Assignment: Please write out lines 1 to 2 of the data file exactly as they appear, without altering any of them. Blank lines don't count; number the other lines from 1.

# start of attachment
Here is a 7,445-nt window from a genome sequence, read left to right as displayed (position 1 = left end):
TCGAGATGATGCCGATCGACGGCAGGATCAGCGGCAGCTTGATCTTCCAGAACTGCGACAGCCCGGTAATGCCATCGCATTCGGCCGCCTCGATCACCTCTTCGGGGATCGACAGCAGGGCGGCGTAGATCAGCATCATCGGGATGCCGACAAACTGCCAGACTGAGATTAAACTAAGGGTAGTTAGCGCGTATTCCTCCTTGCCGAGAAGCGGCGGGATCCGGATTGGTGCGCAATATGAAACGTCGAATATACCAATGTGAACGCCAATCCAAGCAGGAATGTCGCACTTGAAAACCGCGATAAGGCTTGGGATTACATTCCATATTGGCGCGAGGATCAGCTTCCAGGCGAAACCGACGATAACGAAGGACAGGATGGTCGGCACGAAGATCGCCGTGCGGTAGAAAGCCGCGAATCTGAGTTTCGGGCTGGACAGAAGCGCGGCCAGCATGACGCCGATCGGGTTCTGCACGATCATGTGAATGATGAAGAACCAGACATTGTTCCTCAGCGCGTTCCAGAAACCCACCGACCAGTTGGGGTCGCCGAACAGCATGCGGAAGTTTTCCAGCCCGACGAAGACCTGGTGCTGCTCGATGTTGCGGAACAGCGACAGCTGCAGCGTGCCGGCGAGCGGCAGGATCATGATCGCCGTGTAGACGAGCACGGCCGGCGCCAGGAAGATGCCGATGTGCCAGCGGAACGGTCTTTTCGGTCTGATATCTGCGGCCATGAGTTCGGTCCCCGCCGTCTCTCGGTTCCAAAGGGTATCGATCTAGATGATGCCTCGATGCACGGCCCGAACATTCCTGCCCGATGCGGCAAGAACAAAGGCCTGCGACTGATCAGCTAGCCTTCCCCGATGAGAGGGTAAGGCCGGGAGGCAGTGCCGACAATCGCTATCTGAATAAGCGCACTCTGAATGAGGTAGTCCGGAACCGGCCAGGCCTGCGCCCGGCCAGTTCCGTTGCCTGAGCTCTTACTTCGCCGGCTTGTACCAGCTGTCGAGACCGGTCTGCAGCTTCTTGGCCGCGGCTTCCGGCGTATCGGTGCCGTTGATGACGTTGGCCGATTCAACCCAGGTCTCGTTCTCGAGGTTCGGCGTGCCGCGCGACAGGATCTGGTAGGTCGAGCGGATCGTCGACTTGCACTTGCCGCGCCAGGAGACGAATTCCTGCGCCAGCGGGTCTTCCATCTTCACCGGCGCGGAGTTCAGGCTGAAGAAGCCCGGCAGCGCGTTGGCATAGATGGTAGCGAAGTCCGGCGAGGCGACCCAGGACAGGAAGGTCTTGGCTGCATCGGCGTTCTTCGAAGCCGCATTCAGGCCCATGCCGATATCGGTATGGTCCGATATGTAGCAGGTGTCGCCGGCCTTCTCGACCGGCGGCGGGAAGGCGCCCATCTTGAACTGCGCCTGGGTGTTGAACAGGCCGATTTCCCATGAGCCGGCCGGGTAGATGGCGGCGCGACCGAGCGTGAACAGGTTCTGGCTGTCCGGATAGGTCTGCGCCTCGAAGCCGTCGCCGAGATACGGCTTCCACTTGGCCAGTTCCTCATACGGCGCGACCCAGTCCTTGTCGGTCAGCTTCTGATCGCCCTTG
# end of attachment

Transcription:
Here is a 7,445-nt window from a genome sequence, read left to right as displayed (position 1 = left end):
TCGAGATGATGCCGATCGACGGCAGGATCAGCGGCAGCTTGATCTTCCAGAACTGCGACAGCCCGGTAATGCCATCGCATTCGGCCGCCTCGATCACCTCTTCGGGGATCGACAGCAGGGCGGCGTAGATCAGCATCATCGGGATGCCGACAAACTGCCAGACTGAGATTAAACTAAGGGTAGTTAGCGCGTATTCCTCCTTGCCGAGAAGCGGCGGGATCCGGATTGGTGCGCAATATGAAACGTCGAATATACCAATGTGAACGCCAATCCAAGCAGGAATGTCGCACTTGAAAACCGCGATAAGGCTTGGGATTACATTCCATATTGGCGCGAGGATCAGCTTCCAGGCGAAACCGACGATAACGAAGGACAGGATGGTCGGCACGAAGATCGCCGTGCGGTAGAAAGCCGCGAATCTGAGTTTCGGGCTGGACAGAAGCGCGGCCAGCATGACGCCGATCGGGTTCTGCACGATCATGTGAATGATGAAGAACCAGACATTGTTCCTCAGCGCGTTCCAGAAACCCACCGACCAGTTGGGGTCGCCGAACAGCATGCGGAAGTTTTCCAGCCCGACGAAGACCTGGTGCTGCTCGATGTTGCGGAACAGCGACAGCTGCAGCGTGCCGGCGAGCGGCAGGATCATGATCGCCGTGTAGACGAGCACGGCCGGCGCCAGGAAGATGCCGATGTGCCAGCGGAACGGTCTTTTCGGTCTGATATCTGCGGCCATGAGTTCGGTCCCCGCCGTCTCTCGGTTCCAAAGGGTATCGATCTAGATGATGCCTCGATGCACGGCCCGAACATTCCTGCCCGATGCGGCAAGAACAAAGGCCTGCGACTGATCAGCTAGCCTTCCCCGATGAGAGGGTAAGGCCGGGAGGCAGTGCCGACAATCGCTATCTGAATAAGCGCACTCTGAATGAGGTAGTCCGGAACCGGCCAGGCCTGCGCCCGGCCAGTTCCGTTGCCTGAGCTCTTACTTCGCCGGCTTGTACCAGCTGTCGAGACCGGTCTGCAGCTTCTTGGCCGCGGCTTCCGGCGTATCGGTGCCGTTGATGACGTTGGCCGATTCAACCCAGGTCTCGTTCTCGAGGTTCGGCGTGCCGCGCGACAGGATCTGGTAGGTCGAGCGGATCGTCGACTTGCACTTGCCGCGCCAGGAGACGAATTCCTGCGCCAGCGGGTCTTCCATCTTCACCGGCGCGGAGTTCAGGCTGAAGAAGCCCGGCAGCGCGTTGGCATAGATGGTAGCGAAGTCCGGCGAGGCGACCCAGGACAGGAAGGTCTTGGCTGCATCGGCGTTCTTCGAAGCCGCATTCAGGCCCATGCCGATATCGGTATGGTCCGATATGTAGCAGGTGTCGCCGGCCTTCTCGACCGGCGGCGGGAAGGCGCCCATCTTGAACTGCGCCTGGGTGTTGAACAGGCCGATTTCCCATGAGCCGGCCGGGTAGATGGCGGCGCGACCGAGCGTGAACAGGTTCTGGCTGTCCGGATAGGTCTGCGCCTCGAAGCCGTCGCCGAGATACGGCTTCCACTTGGCCAGTTCCTCATACGGCGCGACCCAGTCCTTGTCGGTCAGCTTCTGATCGCCCTTG